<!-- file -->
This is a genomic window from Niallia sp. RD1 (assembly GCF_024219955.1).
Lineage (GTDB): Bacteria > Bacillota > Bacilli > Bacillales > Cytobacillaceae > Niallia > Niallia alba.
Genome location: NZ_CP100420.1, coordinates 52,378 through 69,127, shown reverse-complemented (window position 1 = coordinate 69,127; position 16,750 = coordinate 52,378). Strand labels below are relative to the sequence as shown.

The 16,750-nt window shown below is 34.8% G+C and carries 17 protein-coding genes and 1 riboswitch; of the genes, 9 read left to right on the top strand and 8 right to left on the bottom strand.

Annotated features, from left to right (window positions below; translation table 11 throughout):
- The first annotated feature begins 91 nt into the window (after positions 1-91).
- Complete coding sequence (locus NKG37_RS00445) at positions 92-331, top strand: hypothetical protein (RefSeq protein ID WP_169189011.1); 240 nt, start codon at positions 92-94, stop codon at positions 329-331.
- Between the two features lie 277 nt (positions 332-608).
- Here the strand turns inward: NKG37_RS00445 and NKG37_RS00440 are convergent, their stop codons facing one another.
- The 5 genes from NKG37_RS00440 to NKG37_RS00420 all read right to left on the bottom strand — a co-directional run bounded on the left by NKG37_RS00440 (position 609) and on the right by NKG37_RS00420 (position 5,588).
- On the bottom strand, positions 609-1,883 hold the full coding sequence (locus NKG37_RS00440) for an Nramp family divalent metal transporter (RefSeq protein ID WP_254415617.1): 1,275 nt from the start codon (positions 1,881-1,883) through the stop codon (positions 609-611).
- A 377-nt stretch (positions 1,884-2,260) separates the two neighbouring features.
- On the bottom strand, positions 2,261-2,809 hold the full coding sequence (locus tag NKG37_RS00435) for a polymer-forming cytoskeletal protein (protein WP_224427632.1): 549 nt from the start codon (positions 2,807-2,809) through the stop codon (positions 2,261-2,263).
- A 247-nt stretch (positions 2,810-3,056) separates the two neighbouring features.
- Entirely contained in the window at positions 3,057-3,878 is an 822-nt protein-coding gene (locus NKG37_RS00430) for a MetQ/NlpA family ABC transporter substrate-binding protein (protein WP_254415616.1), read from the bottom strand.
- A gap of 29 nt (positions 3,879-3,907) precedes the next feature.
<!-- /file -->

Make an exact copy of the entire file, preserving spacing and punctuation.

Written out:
This is a genomic window from Niallia sp. RD1 (assembly GCF_024219955.1).
Lineage (GTDB): Bacteria > Bacillota > Bacilli > Bacillales > Cytobacillaceae > Niallia > Niallia alba.
Genome location: NZ_CP100420.1, coordinates 52,378 through 69,127, shown reverse-complemented (window position 1 = coordinate 69,127; position 16,750 = coordinate 52,378). Strand labels below are relative to the sequence as shown.

The 16,750-nt window shown below is 34.8% G+C and carries 17 protein-coding genes and 1 riboswitch; of the genes, 9 read left to right on the top strand and 8 right to left on the bottom strand.

Annotated features, from left to right (window positions below; translation table 11 throughout):
- The first annotated feature begins 91 nt into the window (after positions 1-91).
- Complete coding sequence (locus NKG37_RS00445) at positions 92-331, top strand: hypothetical protein (RefSeq protein ID WP_169189011.1); 240 nt, start codon at positions 92-94, stop codon at positions 329-331.
- Between the two features lie 277 nt (positions 332-608).
- Here the strand turns inward: NKG37_RS00445 and NKG37_RS00440 are convergent, their stop codons facing one another.
- The 5 genes from NKG37_RS00440 to NKG37_RS00420 all read right to left on the bottom strand — a co-directional run bounded on the left by NKG37_RS00440 (position 609) and on the right by NKG37_RS00420 (position 5,588).
- On the bottom strand, positions 609-1,883 hold the full coding sequence (locus NKG37_RS00440) for an Nramp family divalent metal transporter (RefSeq protein ID WP_254415617.1): 1,275 nt from the start codon (positions 1,881-1,883) through the stop codon (positions 609-611).
- A 377-nt stretch (positions 1,884-2,260) separates the two neighbouring features.
- On the bottom strand, positions 2,261-2,809 hold the full coding sequence (locus tag NKG37_RS00435) for a polymer-forming cytoskeletal protein (protein WP_224427632.1): 549 nt from the start codon (positions 2,807-2,809) through the stop codon (positions 2,261-2,263).
- A 247-nt stretch (positions 2,810-3,056) separates the two neighbouring features.
- Entirely contained in the window at positions 3,057-3,878 is an 822-nt protein-coding gene (locus NKG37_RS00430) for a MetQ/NlpA family ABC transporter substrate-binding protein (protein WP_254415616.1), read from the bottom strand.
- A gap of 29 nt (positions 3,879-3,907) precedes the next feature.